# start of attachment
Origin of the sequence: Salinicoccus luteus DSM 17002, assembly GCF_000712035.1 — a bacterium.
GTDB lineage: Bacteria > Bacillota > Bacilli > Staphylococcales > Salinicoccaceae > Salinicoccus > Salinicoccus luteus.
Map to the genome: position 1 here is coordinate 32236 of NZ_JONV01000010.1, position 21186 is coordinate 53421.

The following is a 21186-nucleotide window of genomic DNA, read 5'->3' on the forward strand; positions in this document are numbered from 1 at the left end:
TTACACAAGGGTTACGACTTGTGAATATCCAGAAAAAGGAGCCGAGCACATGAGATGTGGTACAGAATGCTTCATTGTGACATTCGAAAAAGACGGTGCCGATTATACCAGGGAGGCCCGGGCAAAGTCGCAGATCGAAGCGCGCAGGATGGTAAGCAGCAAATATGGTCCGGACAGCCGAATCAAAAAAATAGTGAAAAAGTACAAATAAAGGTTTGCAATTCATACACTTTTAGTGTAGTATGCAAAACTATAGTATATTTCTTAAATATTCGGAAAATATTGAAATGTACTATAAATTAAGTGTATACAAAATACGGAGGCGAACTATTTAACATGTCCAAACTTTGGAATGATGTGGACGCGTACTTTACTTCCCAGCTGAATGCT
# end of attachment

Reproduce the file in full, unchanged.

Origin of the sequence: Salinicoccus luteus DSM 17002, assembly GCF_000712035.1 — a bacterium.
GTDB lineage: Bacteria > Bacillota > Bacilli > Staphylococcales > Salinicoccaceae > Salinicoccus > Salinicoccus luteus.
Map to the genome: position 1 here is coordinate 32236 of NZ_JONV01000010.1, position 21186 is coordinate 53421.

The following is a 21186-nucleotide window of genomic DNA, read 5'->3' on the forward strand; positions in this document are numbered from 1 at the left end:
TTACACAAGGGTTACGACTTGTGAATATCCAGAAAAAGGAGCCGAGCACATGAGATGTGGTACAGAATGCTTCATTGTGACATTCGAAAAAGACGGTGCCGATTATACCAGGGAGGCCCGGGCAAAGTCGCAGATCGAAGCGCGCAGGATGGTAAGCAGCAAATATGGTCCGGACAGCCGAATCAAAAAAATAGTGAAAAAGTACAAATAAAGGTTTGCAATTCATACACTTTTAGTGTAGTATGCAAAACTATAGTATATTTCTTAAATATTCGGAAAATATTGAAATGTACTATAAATTAAGTGTATACAAAATACGGAGGCGAACTATTTAACATGTCCAAACTTTGGAATGATGTGGACGCGTACTTTACTTCCCAGCTGAATGCT